Overall, the J1 has an amateurish feel to it, with program, manual, and aperture- and shutter-priority buried in menus rather than getting their own spots on the mode dial. Instead, you’ll find gimmicky things such as Nikon’s Smart Photo Selector and Motion Snapshot. The former captures up to 20 images in a burst and selects five of the best to keep based on sharpness, composition, and whether your subjects are smiling or blinking. Motion Snapshot captures a 2-second slow-motion video clip with a still image at the end. Cute, but not all that useful.
One of the more innovative things Nikon did with the J1 and V1 is to embed phase-detection AF points in the CMOS imaging sensor. Based on lighting conditions, the camera chooses whether to use phase- or contrast-detection AF. In bright light, the J1 focuses as fast as we’ve seen any ILC lock onto a subject—although not significantly faster. In low light, it proved a bit faster than most other ILCs we have used. The only ILCs that beat it are Sony’s NEX cameras, but only if they’re using the cumbersome A-mount adapter that adds phase-detection AF.
We haven’t yet warmed up to Nikon’s System 1. We think the target audience will more likely want robust image-sharing options than a collection of lenses. Will these buyers spring for a 10–100mm (27–270mm equivalent) f/4.5–5.6 that costs $750, street? We doubt they will.
Even more perplexing, its smaller sensor has yet to give System 1 any size advantage over other ILCs. If you’re a casual shooter who doesn’t print large and you like the J1’s style, you might be happy with it. But if you’re looking for an ILC that’s more powerful than a compact, and you like seamless control over aperture and shutter speed, then this probably isn’t the camera for you.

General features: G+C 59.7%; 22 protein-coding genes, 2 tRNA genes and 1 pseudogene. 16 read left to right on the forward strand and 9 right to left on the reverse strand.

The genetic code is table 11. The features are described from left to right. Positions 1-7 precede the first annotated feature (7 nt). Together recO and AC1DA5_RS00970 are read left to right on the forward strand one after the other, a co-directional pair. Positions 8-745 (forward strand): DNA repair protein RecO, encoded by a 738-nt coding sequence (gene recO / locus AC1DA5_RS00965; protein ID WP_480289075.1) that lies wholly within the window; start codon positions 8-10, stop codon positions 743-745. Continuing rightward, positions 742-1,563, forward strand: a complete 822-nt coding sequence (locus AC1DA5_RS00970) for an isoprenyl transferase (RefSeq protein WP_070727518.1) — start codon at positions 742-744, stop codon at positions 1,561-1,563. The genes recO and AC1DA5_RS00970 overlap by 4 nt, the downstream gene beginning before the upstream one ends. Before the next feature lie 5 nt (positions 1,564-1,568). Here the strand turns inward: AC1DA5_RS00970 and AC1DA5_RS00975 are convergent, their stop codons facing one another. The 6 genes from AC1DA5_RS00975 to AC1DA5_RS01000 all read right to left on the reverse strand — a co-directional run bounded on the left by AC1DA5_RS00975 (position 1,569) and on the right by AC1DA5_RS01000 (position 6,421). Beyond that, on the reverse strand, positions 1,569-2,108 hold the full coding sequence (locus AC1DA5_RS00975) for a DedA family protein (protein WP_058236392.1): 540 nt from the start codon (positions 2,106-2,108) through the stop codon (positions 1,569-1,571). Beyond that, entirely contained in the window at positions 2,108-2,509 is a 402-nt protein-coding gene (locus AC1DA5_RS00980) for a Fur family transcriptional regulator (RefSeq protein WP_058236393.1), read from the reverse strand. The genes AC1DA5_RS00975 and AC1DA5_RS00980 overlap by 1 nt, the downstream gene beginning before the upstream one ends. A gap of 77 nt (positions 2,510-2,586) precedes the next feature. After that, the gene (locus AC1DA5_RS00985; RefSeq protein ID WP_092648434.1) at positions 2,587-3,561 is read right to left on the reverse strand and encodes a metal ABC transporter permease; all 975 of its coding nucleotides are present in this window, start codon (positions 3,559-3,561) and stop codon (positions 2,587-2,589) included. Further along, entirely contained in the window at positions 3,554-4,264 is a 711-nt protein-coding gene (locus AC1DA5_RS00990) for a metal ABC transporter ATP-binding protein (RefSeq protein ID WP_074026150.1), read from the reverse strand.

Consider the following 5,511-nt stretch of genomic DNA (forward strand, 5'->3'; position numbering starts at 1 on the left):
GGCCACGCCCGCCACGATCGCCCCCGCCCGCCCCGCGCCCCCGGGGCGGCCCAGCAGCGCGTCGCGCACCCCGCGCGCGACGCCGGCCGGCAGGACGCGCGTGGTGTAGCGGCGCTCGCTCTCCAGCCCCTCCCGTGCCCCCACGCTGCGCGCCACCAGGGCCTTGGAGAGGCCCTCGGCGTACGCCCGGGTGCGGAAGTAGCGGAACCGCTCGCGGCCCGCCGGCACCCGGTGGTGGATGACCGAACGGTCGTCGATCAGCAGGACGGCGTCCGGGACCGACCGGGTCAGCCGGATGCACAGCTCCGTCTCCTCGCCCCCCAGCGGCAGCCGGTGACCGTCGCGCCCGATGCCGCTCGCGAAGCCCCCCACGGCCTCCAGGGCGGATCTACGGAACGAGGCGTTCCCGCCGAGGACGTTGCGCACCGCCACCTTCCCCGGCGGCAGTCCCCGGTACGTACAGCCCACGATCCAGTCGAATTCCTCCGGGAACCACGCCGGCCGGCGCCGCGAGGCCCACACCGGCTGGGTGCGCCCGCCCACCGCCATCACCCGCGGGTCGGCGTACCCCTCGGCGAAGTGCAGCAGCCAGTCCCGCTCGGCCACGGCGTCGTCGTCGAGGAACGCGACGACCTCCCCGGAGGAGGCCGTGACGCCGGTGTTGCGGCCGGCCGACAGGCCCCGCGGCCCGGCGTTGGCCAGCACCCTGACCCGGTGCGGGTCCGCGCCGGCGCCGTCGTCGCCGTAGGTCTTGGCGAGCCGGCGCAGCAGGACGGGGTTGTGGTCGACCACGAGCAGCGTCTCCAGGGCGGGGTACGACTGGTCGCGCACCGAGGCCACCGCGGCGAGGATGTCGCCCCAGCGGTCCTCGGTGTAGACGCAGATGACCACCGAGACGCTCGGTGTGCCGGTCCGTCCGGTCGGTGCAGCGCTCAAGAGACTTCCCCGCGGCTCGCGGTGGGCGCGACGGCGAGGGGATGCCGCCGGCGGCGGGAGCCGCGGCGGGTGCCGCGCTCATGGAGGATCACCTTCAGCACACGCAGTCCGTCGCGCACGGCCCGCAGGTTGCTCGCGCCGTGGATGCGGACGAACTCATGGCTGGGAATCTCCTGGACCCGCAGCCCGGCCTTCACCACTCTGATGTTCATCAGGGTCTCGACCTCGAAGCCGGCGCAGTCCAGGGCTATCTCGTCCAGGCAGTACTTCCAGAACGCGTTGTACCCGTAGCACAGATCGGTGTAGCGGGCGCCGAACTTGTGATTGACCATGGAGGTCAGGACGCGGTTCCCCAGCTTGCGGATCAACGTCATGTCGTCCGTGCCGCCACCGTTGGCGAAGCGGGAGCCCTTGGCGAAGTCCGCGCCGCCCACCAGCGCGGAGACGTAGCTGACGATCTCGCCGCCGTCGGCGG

IMAGING: 10.1MP effective CX format CMOS sensor captures images at 3872x2592 pixels each, with 12 bits/color in RAW capture.
STORAGE: SD, SDHC, or SDXC stores JPEG, NEF RAW, RAW + JPEG, or MOV files.
VIDEO: Up to 1920x1080i60 or 1280x720p60 H.264/MPEG-4; built-in stereo mic; contrast/phase AF with continuous AF in video mode.
BURST RATE: Full-sized JPEGs up to 28 frame at 5 fps; RAW up to 19 frames at 5 fps.
AF SYSTEM: TTL hybrid contrast/phase detection with 41-area Auto-area-AF, or single-point selectable AF from 135 areas.
SHUTTER SPEEDS: 1/16,000 to 30 sec, plus B (1/3-EV increments).
METERING: TTL metering with unspecified-area Matrix, centerweighted, and spot (2mm circle centered on focus area).
ISO RANGE: ISO 100–3200, expandable to ISO 6400 (in 1-EV increments).
FLASH: Built-in pop-up with TTL autoflash; GN 16 (feet, ISO 100), covers 27mm angle of view. Flash sync to 1/60 sec.
MONITOR: 3-inch TFT LCD with 460,000-dot resolution.
OUTPUT: Hi-Speed USB 2.0; mini-HDMI video.
BATTERY: Rechargeable EN-EL20 Li-ion, CIPA rating 230 shots.
SIZE/WEIGHT: 4.2x2.4x1.2 in., 0.7 lb with an SD card and battery.
STREET PRICE: $650 with 10–30mm f/3.5–5.6 lens or $900 with 10–30mm and 30–110mm f/3.8-5.6 lens.